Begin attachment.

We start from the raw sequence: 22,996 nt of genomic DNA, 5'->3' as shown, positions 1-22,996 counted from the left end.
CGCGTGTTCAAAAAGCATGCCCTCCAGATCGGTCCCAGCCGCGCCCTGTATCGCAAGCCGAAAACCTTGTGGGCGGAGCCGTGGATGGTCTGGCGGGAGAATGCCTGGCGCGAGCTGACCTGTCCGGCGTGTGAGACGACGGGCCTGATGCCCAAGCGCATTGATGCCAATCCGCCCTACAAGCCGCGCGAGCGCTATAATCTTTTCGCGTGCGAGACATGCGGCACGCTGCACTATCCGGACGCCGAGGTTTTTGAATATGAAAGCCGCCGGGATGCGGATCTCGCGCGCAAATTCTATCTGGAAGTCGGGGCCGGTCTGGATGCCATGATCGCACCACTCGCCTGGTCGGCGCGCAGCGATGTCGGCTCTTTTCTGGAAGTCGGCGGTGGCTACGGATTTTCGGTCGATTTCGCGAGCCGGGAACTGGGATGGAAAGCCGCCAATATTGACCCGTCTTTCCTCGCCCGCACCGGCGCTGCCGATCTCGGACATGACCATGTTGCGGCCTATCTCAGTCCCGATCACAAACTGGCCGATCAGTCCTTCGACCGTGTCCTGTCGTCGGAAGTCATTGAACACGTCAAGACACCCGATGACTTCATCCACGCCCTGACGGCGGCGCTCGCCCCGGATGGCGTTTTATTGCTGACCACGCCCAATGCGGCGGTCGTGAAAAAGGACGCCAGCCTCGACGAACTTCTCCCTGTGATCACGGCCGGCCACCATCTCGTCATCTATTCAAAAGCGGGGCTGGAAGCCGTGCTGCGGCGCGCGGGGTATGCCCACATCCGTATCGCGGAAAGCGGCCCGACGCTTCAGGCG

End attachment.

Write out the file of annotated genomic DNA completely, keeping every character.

We start from the raw sequence: 22,996 nt of genomic DNA, 5'->3' as shown, positions 1-22,996 counted from the left end.
CGCGTGTTCAAAAAGCATGCCCTCCAGATCGGTCCCAGCCGCGCCCTGTATCGCAAGCCGAAAACCTTGTGGGCGGAGCCGTGGATGGTCTGGCGGGAGAATGCCTGGCGCGAGCTGACCTGTCCGGCGTGTGAGACGACGGGCCTGATGCCCAAGCGCATTGATGCCAATCCGCCCTACAAGCCGCGCGAGCGCTATAATCTTTTCGCGTGCGAGACATGCGGCACGCTGCACTATCCGGACGCCGAGGTTTTTGAATATGAAAGCCGCCGGGATGCGGATCTCGCGCGCAAATTCTATCTGGAAGTCGGGGCCGGTCTGGATGCCATGATCGCACCACTCGCCTGGTCGGCGCGCAGCGATGTCGGCTCTTTTCTGGAAGTCGGCGGTGGCTACGGATTTTCGGTCGATTTCGCGAGCCGGGAACTGGGATGGAAAGCCGCCAATATTGACCCGTCTTTCCTCGCCCGCACCGGCGCTGCCGATCTCGGACATGACCATGTTGCGGCCTATCTCAGTCCCGATCACAAACTGGCCGATCAGTCCTTCGACCGTGTCCTGTCGTCGGAAGTCATTGAACACGTCAAGACACCCGATGACTTCATCCACGCCCTGACGGCGGCGCTCGCCCCGGATGGCGTTTTATTGCTGACCACGCCCAATGCGGCGGTCGTGAAAAAGGACGCCAGCCTCGACGAACTTCTCCCTGTGATCACGGCCGGCCACCATCTCGTCATCTATTCAAAAGCGGGGCTGGAAGCCGTGCTGCGGCGCGCGGGGTATGCCCACATCCGTATCGCGGAAAGCGGCCCGACGCTTCAGGCG